Research Proposal Timeline Template - Free Download
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The Research Proposal
(* = entire section is required)
FS 521, Natural Resources Research Planning
Sources. The foundation for this document was the 2003 request for applications issued by the
USDA-CSREES National Research Initiative Competitive Grants Program (NRICGP)
. The proposal
format used by the NRICGP is typical of many national competitive grants programs, including the
National Science Foundation. I edited the NRICGP document to create this document, which describes the
default format you should use for your proposal. Additional information comes from Davis (2005).
I. TITLE PAGE*
The title page should include the (1) proposal title, (2) names and addresses of investigators, (3)
organization to which the proposal is being submitted, and (4) date of submission.
The abstract should be a self contained, concise description of the proposed research, including the (1)
rationale and significance of the research; (2) goals, supporting objectives, and hypotheses to be tested; (3)
methods used to meet the objectives; and (4) expected results. The importance of a concise, interesting,
and informative abstract cannot be overemphasized. The abstract should be 500 words or less.
III. TABLE OF CONTENTS*
IV. PROJECT DESCRIPTION (15 page maximum)*
The project description should contain the following sections in any order. Tip: Use the first page of the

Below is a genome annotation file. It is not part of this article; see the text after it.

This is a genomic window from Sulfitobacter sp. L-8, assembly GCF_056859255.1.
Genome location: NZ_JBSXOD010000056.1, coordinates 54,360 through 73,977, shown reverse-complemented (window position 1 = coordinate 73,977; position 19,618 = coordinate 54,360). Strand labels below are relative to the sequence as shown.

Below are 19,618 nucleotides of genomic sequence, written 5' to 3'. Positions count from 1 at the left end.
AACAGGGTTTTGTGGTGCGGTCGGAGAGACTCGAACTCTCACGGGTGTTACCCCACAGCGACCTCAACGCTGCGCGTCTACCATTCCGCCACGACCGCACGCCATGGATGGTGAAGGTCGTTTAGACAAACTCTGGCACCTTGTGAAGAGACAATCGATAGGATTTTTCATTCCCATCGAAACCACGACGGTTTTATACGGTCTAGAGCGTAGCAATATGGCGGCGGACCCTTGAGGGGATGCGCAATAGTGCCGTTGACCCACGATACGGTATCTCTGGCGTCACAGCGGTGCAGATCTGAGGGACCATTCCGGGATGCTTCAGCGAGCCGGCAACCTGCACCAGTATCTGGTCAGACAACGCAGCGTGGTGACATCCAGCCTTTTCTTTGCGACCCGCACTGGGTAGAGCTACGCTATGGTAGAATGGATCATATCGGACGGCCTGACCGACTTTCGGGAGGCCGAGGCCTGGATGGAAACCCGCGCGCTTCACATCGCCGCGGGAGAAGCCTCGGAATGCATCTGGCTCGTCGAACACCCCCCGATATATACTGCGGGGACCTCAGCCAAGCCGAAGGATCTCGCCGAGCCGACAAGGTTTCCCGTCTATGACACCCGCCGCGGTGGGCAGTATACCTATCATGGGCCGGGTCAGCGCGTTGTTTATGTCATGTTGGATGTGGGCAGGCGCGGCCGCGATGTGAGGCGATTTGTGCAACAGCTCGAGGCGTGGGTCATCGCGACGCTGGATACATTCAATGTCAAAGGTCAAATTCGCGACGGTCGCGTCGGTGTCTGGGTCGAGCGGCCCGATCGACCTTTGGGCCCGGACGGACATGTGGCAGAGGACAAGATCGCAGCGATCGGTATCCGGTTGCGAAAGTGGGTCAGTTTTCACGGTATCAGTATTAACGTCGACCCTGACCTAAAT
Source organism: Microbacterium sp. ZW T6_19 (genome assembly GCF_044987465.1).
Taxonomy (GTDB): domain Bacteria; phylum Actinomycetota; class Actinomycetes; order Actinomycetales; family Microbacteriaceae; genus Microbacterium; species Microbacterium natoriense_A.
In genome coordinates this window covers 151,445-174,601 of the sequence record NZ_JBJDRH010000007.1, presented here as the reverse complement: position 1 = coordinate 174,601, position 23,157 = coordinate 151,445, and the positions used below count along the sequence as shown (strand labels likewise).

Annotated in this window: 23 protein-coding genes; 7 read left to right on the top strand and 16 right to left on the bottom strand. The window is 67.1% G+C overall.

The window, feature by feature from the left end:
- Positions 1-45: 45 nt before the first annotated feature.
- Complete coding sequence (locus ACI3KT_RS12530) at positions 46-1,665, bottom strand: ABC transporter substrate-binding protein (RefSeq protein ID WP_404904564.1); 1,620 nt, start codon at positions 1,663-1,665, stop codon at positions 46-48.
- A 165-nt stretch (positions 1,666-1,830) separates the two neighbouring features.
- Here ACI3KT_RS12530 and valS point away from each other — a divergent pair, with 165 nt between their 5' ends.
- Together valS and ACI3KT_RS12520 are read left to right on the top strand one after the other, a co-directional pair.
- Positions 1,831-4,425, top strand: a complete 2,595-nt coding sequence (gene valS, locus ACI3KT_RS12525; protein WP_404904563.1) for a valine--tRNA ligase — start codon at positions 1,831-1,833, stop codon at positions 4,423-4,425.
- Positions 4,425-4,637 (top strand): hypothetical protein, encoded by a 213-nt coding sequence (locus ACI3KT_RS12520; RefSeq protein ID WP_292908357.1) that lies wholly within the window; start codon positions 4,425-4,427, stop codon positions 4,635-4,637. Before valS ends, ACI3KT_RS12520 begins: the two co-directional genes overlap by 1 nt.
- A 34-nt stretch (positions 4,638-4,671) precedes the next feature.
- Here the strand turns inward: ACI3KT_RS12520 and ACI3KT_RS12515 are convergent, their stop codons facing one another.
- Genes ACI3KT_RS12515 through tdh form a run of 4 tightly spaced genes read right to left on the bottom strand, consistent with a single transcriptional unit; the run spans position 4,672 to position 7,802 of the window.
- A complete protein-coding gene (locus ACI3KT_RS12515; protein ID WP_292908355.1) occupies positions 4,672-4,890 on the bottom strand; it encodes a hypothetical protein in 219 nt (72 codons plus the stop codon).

proposal to grab the attention of the reader, define the problem, and demonstrate the importance of your
1. Background. What are the key concepts and facts that the reader must know to fully understand the
rest of the proposal and judge the value of the proposed research The background should describe the
(1) conceptual and theoretical basis of your research; (2) status of research in the field, including
significant publications; (3) preliminary results if available; (4) remaining information gaps, including
those that your research will address; (5) key assumptions; and (6) methods that make your research
possible if they are not widely known or well understood. Be sure that the background is relevant to your
stated goals, objectives, hypotheses, and methods. Tip: Start each paragraph or section with a short
declarative sentence that summarizes the main point that you will make in the following text.
2. Hypotheses. The hypotheses are the unproven statements (propositions) that you will test. These
hypotheses may address specific questions you intend to answer, or problems you will solve. The
objectives (see below) describe what you will do to determine whether the hypotheses are true. Tip: List
the hypotheses in numbered or bulleted form to clearly set them apart from the rest of the introduction.
National Research Initiative Competitive Grants Program. 2003. Request for applications. U.S. Department of
Agriculture Cooperative State Research, Education, and Extension Service.
Davis, M. 2005. Chapter 5: The proposal. In: Scientific papers and presentations. Academic Press, San Diego, CA.